Pot and Parenting: Do Reefers and Responsibilities Mix?

True, close to no days have gone by between 1997 and 2019 without me consuming THC or CBD in one form or another, but I have also managed to maintain good credit, graduate from University, stay active and healthy, start and maintain multiple businesses of my own and marry and build a life with a beautiful, intelligent bride.

I pride myself on going to bed and getting up early (thanks Indica!), and can count on one hand the number of days I spend out past midnight or waking up hungover. I volunteer through my Rotary Club chapter, contribute to charity and always (eventually) pay my taxes.

By all accounts I am a responsible, educated, contributing member of society – and yet, by definition, I am a pothead.

Of course, I prefer the term cannabis consumer, and I only really considered the damage and drama caused by this widely-accepted stigma when I started having kids. The fact is that while I have no issues with cannabis use for adults, I have done enough research to understand the dangers it presents to children, babies and even teens. As a result, something I had never felt shame about before the birth of my first son, was now something I viewed through a dual lens.

It didn’t take much for me to see the value in ditching the showpiece paraphernalia and moving the product and accessories out of sight and reach. I had already switched most of my consumption preferences over to edibles and vape products (to eliminate the odour and second-hand emissions), but these decisions came from a desire to keep my children safe; not because I was ashamed of my personal choices.

That’s why I was completely blown away when my neighbour asked me out of the blue if I’d be quitting cannabis now that I had children. It appears that even though cannabis is now legal in Canada, many people (including neighbours out drinking their beers and smoking their cigarettes on the front lawn) still feel its users (which are in the millions) couldn’t possibly consume cannabis as part of a healthy, responsible lifestyle.

Let’s be very clear: what you consume is not what makes you a good or bad parent. It’s what you do.

As someone that was raised behind the scenes of several churches, I can attest that being drug and alcohol free makes you a good parent as much as going to church makes you a good person; or as much as sitting in a garage makes you a car.

Whether you choose to smoke, chew and run with girls that do, or meditate, eat kale and run the neighbourhood bible study, these activities in and of themselves do not make you a good parent any more than having 100K followers on social media makes you important.

This is not about comparing the lesser of two evils, and I refuse (outside of my cheeky comment about my neighbour above, and a bullet point below) to defend cannabis solely based on its merits as an alternative to different drugs (prescription or black market) like opiates, tobacco or alcohol.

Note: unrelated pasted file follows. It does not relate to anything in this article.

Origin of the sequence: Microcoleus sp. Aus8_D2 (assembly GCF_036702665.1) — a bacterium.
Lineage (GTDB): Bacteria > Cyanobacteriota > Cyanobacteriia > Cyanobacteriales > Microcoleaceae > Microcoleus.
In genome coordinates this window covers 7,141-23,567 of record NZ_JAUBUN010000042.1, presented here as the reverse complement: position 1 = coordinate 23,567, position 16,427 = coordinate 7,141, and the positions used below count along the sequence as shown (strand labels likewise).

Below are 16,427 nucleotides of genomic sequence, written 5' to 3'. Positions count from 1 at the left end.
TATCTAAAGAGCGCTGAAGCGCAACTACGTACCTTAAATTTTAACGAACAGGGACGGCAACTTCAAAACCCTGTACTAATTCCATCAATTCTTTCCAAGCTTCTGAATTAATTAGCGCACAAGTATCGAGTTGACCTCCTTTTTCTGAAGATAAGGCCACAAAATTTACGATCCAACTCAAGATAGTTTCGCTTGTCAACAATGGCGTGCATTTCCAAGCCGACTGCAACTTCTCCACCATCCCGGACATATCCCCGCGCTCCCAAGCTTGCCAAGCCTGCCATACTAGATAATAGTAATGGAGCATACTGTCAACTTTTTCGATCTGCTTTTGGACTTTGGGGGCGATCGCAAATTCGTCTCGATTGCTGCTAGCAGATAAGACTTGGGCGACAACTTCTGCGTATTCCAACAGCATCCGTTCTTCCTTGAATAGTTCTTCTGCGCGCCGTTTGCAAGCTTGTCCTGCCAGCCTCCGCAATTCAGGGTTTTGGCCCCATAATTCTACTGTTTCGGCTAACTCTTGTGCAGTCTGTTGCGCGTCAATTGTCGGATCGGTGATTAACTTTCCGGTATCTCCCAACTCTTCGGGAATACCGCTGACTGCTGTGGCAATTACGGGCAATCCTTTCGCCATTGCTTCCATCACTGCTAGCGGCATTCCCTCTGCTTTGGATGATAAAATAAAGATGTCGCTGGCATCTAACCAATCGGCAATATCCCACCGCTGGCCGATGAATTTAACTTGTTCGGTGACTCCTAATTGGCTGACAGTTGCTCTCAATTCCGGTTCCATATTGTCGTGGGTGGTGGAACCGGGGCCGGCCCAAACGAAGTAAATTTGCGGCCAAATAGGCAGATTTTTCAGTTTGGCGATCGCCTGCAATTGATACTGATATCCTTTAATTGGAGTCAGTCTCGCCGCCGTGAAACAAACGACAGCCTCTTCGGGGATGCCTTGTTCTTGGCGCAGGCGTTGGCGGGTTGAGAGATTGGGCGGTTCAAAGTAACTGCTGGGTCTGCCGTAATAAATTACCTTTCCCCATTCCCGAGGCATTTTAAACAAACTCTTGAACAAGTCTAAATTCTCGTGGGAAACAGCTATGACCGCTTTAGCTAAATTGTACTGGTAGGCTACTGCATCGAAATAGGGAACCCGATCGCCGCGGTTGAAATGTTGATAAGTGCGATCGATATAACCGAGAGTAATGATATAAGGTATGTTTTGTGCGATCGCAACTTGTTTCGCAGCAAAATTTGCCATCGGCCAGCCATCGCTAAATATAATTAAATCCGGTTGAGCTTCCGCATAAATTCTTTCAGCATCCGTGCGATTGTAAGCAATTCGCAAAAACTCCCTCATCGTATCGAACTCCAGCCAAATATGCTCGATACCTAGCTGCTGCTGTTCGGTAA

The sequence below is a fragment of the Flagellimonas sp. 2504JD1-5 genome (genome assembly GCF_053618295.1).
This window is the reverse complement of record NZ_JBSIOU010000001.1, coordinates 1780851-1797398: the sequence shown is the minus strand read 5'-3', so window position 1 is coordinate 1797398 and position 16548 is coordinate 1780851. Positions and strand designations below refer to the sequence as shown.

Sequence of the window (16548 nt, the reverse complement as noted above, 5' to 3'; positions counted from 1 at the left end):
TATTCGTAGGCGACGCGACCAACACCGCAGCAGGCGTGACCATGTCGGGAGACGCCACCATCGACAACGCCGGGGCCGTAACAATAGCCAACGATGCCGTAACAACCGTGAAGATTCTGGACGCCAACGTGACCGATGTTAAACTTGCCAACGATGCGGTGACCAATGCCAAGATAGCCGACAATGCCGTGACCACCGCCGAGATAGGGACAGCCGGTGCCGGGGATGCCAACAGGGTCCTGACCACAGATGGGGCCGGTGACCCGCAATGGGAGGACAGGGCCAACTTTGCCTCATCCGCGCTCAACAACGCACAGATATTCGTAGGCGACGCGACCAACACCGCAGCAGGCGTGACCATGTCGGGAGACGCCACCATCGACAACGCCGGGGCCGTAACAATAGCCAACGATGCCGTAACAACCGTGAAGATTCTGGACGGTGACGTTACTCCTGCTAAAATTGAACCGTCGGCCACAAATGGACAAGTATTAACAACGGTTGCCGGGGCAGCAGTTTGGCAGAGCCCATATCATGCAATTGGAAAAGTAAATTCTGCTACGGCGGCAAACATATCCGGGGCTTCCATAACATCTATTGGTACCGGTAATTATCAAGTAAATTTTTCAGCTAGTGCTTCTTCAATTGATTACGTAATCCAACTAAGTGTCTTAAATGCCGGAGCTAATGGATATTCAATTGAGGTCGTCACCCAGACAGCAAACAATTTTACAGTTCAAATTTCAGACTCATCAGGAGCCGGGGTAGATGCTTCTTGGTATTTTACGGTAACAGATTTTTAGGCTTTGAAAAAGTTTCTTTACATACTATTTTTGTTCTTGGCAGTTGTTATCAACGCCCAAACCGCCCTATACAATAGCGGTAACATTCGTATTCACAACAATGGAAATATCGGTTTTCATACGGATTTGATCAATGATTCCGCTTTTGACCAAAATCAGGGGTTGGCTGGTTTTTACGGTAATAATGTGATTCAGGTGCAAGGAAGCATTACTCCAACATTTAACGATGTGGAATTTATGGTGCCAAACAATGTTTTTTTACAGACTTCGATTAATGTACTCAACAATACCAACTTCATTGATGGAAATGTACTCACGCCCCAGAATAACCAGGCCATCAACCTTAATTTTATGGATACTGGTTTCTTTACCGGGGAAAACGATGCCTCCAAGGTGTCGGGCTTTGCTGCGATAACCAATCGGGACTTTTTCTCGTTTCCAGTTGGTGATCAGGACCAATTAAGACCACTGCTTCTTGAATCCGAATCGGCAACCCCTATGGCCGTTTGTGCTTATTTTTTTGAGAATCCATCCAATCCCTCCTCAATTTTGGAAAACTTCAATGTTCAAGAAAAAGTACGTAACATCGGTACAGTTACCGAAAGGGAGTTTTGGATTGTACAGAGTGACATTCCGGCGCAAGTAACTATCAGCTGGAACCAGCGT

This is a rally call out to the millions of high-functioning, “better-off-because-of-it” cannabis consumers to join me in kicking down the door to the closet we’ve all been hiding in and being proud of the fact that we’ve found something that helps us live a better, more fulfilled, more celebratory life than those who cannot or will not explore the greatest plant on earth.

The fact is that I know more parents between the ages of 25-45 that do consume cannabis regularly than those who don’t. And whether they smoke or not has little to zero bearing on their abilities as a caregiver.

I also know the following to be true for me and many of the parents I choose to associate with socially:

  • Cannabis can help reduce anxiety, making me more present when I’m at home
  • Cannabis helps me fall asleep quickly, which means I can take advantage of the few hours my young children allow me to sleep, and stay rested to tackle another day of parental servitude.
  • Cannabis can make it fun to do very little, and as a parent with children, in a struggling economy, it’s nice to have an option in my spare time that’s both inexpensive and entertaining.
  • Cannabis can help reduce pain and inflammation that keeps some parents from playing with their kids.
  • Cannabis can help make the transition from the stress of the work day to a family environment of connectivity and play a quick and seamless one.
  • Cannabis comes in non-psychoactive CBD form, which is proven to provide a plethora of benefits that were previously offered exclusively by (often) harmful prescription drugs.

If you are reading this and have been chastised or judged for your responsible cannabis use as a parent or just as a high-functioning adult, please know that there are more of us out there than you may think, and, as long as it doesn’t affect your ability to “do you”, there is nothing at all for you to be ashamed of!

For more information on common stigmas surrounding cannabis, and why they are both uninformed and irresponsible, check out this blog.

Or to learn why more parents are switching from dry flower to concentrates, check out these informational blogs:


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